June 15, 2024



What’s in Store for Commercial Delivery Drones


Once the stuff of futuristic stories, delivery drones are fast becoming a reality. According to estimates from the Federal Aviation Administration, as many as 3 million commercial drones could be flying in U.S. airspace by 2020. The prospect of having a package arrive at your door within a matter of minutes is undeniably exciting. But are we ready for the hidden costs, the safety concerns, and the trade-offs for this convenience? New RAND Corporation research is mapping the questions that consumers and policymakers alike will need to explore before widespread adoption of this promising new technology.

It’s Sunday night, dinner’s on the stove, and your fifth-grader suddenly remembers that she needs a costume for the Arbor Day play tomorrow morning at school.


If companies like Amazon, Google, UPS, and Alibaba have their way, drones will soon play an increasingly significant role in the “last-mile” delivery — from warehouse to doorstep — of small, light packages that a customer needs now. Given that almost 80 percent of what consumers order online weighs 5 lb or less, delivery drones could have important implications for energy consumption, public safety, privacy, air and noise pollution, and air traffic management.

To gain a better picture of how commercial delivery drones might affect daily life, RAND put together a multi­disciplinary team of experts to scope this new research area. Most of the details about drone designs and business plans are still proprietary, so the team marshalled its collective expertise — in advanced technologies, unmanned aerial vehicle operations, transportation research, systems analysis, modeling and simulation, and behavioral science — to study the different facets of drone delivery systems.

The team explored the hidden or indirect costs and the potential consequences, both positive and negative (what economists call externalities), of adopting commercial delivery drones. By helping regulators and policymakers understand the magnitude of the issues surrounding delivery drones, and by pinpointing areas where there will be a need for analysis, findings from this exploratory study can help shape a research agenda that balances innovation against the safety and well-being of the public.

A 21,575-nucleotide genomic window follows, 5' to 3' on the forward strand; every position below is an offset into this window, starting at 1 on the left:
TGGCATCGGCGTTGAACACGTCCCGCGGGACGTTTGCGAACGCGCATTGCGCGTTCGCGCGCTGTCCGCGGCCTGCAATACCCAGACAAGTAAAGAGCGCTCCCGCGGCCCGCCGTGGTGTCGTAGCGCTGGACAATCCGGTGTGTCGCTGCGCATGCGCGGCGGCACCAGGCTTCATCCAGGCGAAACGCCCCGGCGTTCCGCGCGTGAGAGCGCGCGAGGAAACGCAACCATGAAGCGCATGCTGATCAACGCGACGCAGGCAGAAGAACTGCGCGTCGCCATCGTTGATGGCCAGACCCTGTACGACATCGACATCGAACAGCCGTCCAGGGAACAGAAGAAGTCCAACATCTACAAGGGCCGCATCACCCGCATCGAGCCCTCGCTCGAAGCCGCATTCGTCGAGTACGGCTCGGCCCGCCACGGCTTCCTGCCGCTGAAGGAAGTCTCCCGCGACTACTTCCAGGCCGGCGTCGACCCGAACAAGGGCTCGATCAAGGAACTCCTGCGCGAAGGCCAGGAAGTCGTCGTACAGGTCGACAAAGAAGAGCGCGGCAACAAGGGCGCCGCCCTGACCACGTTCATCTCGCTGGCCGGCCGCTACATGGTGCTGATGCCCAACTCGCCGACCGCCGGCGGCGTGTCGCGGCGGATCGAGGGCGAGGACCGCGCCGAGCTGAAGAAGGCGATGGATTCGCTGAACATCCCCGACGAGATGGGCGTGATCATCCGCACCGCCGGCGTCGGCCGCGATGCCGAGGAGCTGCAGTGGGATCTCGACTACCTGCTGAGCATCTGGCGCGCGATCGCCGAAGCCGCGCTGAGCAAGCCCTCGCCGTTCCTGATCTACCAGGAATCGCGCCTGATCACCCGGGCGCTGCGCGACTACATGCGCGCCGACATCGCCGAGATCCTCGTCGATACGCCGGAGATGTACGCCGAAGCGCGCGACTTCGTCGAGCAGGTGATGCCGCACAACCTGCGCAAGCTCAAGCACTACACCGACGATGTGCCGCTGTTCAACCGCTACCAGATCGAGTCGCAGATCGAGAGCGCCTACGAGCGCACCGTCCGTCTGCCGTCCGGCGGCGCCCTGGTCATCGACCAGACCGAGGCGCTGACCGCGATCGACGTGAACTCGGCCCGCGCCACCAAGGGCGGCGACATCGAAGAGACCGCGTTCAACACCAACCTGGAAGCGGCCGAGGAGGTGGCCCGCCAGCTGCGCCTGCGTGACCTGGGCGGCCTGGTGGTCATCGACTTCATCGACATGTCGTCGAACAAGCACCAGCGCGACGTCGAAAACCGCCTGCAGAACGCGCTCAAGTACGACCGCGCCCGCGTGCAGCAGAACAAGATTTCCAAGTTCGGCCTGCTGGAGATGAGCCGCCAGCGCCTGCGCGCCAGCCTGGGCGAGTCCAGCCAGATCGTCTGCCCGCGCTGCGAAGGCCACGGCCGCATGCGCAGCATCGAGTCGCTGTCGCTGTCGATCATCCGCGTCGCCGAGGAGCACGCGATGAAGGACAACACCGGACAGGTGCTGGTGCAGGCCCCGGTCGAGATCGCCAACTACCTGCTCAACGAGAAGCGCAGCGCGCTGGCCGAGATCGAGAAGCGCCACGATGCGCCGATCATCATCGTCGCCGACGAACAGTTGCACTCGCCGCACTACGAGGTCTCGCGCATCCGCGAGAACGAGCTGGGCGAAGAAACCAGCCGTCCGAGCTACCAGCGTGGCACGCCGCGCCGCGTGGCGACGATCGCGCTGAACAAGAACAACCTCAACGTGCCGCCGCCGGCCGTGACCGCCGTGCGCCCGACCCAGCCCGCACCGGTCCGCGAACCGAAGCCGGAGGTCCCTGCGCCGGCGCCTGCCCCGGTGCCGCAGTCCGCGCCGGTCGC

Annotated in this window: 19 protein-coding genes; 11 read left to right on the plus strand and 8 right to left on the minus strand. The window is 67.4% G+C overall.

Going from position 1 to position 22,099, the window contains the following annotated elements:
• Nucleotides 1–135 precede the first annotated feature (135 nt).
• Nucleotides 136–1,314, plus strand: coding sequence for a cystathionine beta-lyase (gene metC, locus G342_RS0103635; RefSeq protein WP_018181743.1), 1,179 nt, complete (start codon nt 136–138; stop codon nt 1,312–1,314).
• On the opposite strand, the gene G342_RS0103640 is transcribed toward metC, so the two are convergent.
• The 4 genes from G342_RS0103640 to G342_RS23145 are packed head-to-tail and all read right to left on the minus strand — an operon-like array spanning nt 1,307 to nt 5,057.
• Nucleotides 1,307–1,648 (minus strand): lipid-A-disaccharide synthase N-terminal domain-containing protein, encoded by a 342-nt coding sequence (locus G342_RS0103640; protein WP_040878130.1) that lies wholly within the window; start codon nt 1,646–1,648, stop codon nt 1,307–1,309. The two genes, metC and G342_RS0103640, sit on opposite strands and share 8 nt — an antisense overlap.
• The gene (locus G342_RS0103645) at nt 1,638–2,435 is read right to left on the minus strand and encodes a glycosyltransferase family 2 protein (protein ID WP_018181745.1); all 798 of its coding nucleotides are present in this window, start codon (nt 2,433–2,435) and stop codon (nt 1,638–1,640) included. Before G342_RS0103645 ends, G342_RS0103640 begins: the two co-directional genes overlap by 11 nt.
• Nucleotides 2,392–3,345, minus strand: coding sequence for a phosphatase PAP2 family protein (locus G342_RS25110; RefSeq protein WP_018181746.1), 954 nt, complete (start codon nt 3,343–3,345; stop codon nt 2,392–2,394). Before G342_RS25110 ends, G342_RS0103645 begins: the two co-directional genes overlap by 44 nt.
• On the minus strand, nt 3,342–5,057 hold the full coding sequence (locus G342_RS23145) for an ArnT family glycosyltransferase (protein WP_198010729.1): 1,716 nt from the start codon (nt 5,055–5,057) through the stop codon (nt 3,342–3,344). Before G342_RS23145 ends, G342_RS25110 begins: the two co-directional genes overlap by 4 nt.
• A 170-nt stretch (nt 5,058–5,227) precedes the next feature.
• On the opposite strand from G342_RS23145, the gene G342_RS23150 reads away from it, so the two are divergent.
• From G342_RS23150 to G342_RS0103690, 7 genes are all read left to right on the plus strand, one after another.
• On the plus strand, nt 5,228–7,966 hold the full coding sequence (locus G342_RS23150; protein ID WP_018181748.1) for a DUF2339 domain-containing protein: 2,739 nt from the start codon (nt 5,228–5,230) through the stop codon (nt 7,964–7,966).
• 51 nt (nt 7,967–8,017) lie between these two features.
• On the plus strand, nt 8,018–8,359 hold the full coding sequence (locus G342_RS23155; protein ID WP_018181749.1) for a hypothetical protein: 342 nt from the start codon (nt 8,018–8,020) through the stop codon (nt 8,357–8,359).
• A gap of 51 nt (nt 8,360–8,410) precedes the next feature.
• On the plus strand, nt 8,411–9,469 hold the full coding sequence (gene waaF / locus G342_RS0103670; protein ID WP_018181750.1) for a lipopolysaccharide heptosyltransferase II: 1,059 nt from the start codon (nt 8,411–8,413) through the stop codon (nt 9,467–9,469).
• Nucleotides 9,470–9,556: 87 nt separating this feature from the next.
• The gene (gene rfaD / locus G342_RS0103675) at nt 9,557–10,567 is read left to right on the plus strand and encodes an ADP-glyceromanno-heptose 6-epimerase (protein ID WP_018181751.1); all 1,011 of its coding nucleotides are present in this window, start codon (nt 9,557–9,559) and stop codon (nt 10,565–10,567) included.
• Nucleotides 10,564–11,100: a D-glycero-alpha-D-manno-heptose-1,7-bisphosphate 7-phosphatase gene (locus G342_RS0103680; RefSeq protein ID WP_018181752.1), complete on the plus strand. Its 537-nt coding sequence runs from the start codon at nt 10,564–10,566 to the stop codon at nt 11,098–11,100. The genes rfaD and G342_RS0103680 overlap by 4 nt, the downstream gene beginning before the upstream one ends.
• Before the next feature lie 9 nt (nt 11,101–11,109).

So, what are the policy issues that your fifth-­grader’s tree costume might encounter on its way to your doorstep?


If companies have their way, drones will soon play an increasingly significant role in “last-mile” delivery.

A drone’s point of departure will affect energy consumption, fleet size, aerial congestion, noise, and privacy. Using mathe­matical models, the research team explored the effects of delivery drones in four hypothetical city settings — again, without access to either proprietary aircraft designs or business models. What they found was that both the number and location of delivery drone centers matter.

An increase in the percentage of parcels delivered by drones (versus by trucks) could increase the energy consumed per parcel — by up to an order of magnitude in some cases. In a large city, a drone might have to fly a long distance from a distribution center to deliver a single parcel, unlike a truck, which can drive the same distance with multiple parcels. More drone centers would mean shorter flights, which, in turn, would mean lower energy consumption per drone. More drone centers would cut drone fleet sizes as well, because shorter flights would allow for more deliveries per drone.